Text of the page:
The Evolution of Product Dissemination at the National Ice Center
Although there have been many advances in remote sensing technology and the technology employed by analysts to process and enhance remotely sensed data in-house, the technological advances that are most visible to National Ice Center (NIC) customers are those made in product dissemination. Throughout the 1980s, product dissemination relied primarily on the U.S. mail. It could take several days from the time a product was published to the time that product was received by a customer. However, by the mid-1990s, most NIC customers could receive products the instant they were published online and in a digital format.
Making and Mailing Photocopies
In the early 1980s, NIC analyses were produced using paper, pencils, and light tables, and the method of product dissemination was equally archaic. Once an entire hemispheric ice analysis was completed at the end of each week, the tedious process of product dissemination began. Each week, literally hundreds of photocopies were made of analysis products. These copies were sent by the U.S. mail to customers around the world. The process of making copies and addressing and stuffing envelopes typically took several analysts the better part of a Friday afternoon. Copies of NIC analysis products were also sent to the World Weather Building in Camp Springs, Maryland, either by mail courier or delivered in person by a NIC analyst.
The U.S. mail continued to be a method of disseminating NIC products into the early 1990s. Additionally, a new fax system called “autopolling” was introduced in 1991 as a second form of product dissemination. With the autopolling system, a customer was assigned a username and password, which was used to access the system. Each NIC analysis product was assigned a product number that could then be requested by the customer.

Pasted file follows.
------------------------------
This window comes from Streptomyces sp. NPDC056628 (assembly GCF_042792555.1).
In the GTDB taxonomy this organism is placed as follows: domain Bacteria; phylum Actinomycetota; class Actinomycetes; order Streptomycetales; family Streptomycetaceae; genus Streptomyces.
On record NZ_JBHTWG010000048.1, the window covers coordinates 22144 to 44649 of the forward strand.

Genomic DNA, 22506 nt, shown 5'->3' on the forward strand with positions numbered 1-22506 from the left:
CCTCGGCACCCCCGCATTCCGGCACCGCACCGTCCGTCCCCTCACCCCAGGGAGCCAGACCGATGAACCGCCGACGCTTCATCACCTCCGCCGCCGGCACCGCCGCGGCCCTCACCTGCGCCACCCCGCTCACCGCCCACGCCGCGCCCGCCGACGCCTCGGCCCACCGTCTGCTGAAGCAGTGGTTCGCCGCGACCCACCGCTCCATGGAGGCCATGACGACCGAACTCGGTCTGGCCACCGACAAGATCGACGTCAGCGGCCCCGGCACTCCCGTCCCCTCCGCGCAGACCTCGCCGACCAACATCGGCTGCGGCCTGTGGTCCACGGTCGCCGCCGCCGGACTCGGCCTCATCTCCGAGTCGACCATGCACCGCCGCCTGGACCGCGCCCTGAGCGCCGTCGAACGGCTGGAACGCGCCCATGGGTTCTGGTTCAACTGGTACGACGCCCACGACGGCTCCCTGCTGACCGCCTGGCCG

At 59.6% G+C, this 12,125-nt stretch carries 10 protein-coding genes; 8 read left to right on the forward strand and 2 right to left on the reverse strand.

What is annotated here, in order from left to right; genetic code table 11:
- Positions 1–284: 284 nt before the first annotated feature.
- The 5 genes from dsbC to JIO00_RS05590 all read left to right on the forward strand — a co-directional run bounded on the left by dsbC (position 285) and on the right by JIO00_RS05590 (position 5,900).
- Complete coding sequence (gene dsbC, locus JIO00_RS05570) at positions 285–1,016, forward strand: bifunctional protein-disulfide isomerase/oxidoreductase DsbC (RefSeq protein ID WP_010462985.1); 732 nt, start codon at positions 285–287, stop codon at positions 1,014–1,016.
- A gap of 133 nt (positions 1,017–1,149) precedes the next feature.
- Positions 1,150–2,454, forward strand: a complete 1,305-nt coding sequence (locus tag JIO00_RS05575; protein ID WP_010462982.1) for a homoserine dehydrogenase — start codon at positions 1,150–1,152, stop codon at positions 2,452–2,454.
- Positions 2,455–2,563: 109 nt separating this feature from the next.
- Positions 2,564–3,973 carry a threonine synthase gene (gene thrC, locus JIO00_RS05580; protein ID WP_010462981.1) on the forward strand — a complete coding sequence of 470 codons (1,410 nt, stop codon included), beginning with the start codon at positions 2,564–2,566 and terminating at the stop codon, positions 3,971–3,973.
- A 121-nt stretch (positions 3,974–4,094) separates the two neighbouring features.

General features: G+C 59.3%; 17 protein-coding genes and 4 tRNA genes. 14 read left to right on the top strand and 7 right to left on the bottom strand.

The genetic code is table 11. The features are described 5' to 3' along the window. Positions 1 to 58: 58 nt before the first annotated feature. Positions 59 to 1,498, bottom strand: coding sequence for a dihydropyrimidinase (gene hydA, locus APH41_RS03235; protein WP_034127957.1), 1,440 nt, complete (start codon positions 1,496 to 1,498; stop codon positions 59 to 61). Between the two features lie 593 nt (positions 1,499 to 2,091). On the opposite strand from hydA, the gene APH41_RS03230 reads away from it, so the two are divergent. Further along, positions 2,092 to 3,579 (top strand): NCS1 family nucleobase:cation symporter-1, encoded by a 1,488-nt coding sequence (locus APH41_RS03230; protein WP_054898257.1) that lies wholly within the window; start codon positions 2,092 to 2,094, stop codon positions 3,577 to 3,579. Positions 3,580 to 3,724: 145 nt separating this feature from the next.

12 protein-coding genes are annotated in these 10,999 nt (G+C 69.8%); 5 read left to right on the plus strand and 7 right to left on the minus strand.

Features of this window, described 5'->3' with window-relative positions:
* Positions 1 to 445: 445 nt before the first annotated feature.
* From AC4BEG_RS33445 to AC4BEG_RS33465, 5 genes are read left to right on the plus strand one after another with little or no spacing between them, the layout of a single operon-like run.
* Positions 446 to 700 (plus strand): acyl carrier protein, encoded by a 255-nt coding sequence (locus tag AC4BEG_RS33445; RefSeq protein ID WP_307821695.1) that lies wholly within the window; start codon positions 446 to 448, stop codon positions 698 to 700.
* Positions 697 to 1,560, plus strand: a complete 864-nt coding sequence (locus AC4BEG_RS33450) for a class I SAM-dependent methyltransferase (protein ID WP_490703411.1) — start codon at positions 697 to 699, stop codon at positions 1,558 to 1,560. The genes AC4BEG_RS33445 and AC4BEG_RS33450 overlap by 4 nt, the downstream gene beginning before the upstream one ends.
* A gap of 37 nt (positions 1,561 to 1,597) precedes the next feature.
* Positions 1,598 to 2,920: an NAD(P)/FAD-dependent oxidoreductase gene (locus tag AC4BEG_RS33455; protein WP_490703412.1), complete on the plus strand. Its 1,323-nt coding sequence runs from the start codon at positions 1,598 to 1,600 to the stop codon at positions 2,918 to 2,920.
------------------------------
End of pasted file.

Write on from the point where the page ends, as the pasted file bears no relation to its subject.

Through much of the 1990s, products were delivered through the U.S. mail and the NIC autopolling system. However, by the late 1990s, a new digitizing system moved NIC analysts away from paper and pen for good and into the world of digital ice analysis and chart production. NIC analysts were now able to produce a digital graphical product, as well as a spatial data product that could be easily ingested into its customer’s own Geographic Information System.
As digital products became the standard for NIC, the Internet became the preferred method of product dissemination. Paper charts were no longer produced, and the autopolling system was slowly phased out of service. Today, the NIC still relies on the Internet to get products to its customers. NIC analysis products can be accessed at http://www.natice.noaa.gov.